Food crisis could create more Afghan refugees
Looming economic and food crises in Afghanistan could create fresh flows of refugees in the region, the UN High Commissioner for Refugees has warned.
UNHCR says the world should urgently provide promised aid to Afghanistan, citing a lack of resources that is hampering efforts to avert an economic crisis.
“The humanitarian crisis in Afghanistan remains really dire,” a UNHCR spokesperson said.
“The focus has to be inside Afghanistan to avoid and avert another refugee crisis,” the spokesman said.
Since the Taliban took over Afghanistan on August 15, the country – already struggling with drought and severe poverty from decades of war – has seen its economy approach collapse.
Most of Afghanistan’s international assistance has been cut off, except for some humanitarian aid.
Billions of dollars in central bank assets held abroad have also been frozen, which has put pressure on the banking system.
“Our worry is Afghan suffering will increase, the impact will be inside… but also it could be beyond Afghanistan… in terms of displacement not only to countries like Pakistan and Iran that have been generous hosts of refugees for decades, but beyond,” the UNHCR spokesperson said.
The total needed for humanitarian operations in Afghanistan in the next few months is $US600 million.
UNHCR says that only 35 per cent of that figure had been provided by international donors, despite promises at a recent conference in Geneva where donors pledged more than $US1 billion in aid.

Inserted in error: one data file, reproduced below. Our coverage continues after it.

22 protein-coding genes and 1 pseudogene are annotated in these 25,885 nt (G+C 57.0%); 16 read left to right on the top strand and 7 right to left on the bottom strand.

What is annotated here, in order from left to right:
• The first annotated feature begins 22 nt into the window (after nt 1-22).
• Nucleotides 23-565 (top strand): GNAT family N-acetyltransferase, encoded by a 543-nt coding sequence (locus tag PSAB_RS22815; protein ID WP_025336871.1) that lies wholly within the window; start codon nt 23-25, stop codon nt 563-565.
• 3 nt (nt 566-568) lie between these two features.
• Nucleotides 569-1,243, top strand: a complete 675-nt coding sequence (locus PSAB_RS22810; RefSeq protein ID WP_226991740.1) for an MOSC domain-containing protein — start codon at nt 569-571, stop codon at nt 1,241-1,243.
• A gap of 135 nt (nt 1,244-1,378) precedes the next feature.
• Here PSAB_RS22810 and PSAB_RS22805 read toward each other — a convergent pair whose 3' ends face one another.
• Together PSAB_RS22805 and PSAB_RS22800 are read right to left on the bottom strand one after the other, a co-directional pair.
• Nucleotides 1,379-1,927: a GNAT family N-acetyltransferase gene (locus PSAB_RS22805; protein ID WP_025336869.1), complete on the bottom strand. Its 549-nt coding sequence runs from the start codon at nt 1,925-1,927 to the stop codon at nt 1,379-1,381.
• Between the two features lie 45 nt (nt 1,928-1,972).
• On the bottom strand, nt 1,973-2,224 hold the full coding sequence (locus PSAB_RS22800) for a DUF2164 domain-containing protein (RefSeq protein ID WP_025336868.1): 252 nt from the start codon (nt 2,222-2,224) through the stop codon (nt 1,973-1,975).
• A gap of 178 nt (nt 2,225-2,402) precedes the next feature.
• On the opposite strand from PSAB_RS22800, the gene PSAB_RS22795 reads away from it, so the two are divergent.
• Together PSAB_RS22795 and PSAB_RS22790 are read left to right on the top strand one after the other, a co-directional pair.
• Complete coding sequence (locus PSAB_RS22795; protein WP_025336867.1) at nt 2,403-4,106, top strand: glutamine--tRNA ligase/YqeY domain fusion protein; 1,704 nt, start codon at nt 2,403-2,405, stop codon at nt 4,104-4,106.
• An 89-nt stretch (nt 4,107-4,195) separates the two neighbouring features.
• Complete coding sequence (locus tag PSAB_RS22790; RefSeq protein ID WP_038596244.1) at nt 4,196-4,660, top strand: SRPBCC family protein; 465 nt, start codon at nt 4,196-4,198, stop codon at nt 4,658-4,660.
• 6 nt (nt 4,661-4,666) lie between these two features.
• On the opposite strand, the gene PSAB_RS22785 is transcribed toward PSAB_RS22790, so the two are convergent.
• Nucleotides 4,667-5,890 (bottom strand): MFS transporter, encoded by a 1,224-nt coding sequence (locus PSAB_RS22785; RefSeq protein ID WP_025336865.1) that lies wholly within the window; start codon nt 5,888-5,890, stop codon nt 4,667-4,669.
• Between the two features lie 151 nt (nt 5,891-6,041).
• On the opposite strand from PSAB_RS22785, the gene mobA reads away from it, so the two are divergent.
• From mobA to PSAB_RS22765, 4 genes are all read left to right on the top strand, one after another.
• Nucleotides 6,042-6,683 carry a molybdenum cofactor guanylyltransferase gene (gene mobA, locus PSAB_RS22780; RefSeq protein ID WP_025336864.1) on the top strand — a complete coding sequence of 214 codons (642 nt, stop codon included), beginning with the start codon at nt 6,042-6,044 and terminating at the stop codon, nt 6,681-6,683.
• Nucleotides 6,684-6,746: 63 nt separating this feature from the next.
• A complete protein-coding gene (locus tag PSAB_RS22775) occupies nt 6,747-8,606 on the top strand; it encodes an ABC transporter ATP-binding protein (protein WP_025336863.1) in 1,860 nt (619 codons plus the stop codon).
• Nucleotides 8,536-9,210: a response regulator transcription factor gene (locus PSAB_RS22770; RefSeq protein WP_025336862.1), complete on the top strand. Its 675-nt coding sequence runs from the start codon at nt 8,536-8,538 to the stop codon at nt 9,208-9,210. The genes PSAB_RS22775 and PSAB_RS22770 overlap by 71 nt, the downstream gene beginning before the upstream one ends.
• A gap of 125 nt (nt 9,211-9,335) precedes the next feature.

“Those pledges have to turn into reality, the cash has to be there for us to step in and support Afghans,” the spokesperson said.
UNHCR and aid agencies say there have been other challenges since the collapse of the government and the takeover of the country by the Taliban administration.
The lack of commercial flights has meant supplies have had to be taken in on special flights or by road.
A humanitarian hub had been set up in Uzbekistan to fly in supplies which were then driven across the border into northern Afghanistan.
UN agencies are engaging with members of the Taliban administration, the spokesperson said.
But a key issue was ensuring female local staff were able to get back to work in all parts of the country.
In Qatar, Taliban representatives have asked the US to lift a ban on Afghan central bank reserves at a meeting with US counterparts, Afghanistan’s acting foreign minister said in a recent interview.
The minister, Amir Khan Muttaqi, also said Washington would offer Afghans COVID-19 vaccines.
He said the Afghan delegation and US counterparts discussed “opening a new page” between the two countries, adversaries during the United States’ two-decade long occupation of Afghanistan.
Washington and other Western countries are grappling with difficult choices as a severe humanitarian crisis looms large over Afghanistan. They are trying to formulate how to engage with the Taliban without granting it the legitimacy it seeks while ensuring humanitarian aid flows into the country.
There was $US600 million worth donor promises during last month’s aid summit on Afghanistan, but humanitarian groups say they’re yet to see the cash.
Top of a list of humanitarian priorities is a food crisis. Food affordability has become an issue as incomes plummet and prices soar.
This has knock-on effects throughout the humanitarian sphere, from rising malnutrition to pressure on migration.
Aid groups are already reporting high rates of malnutrition as well as measles outbreaks and confirmed cases of cholera.
The UN says half the country’s children under five could face acute malnutrition by the end of the year.
Aid agencies and donors have plans to support Afghanistan’s ailing health sector for the next few months, but the system itself remains close to failure.
One early sign of the depth of the food crisis is that urban, middle-class families are now among the hungry, reports say.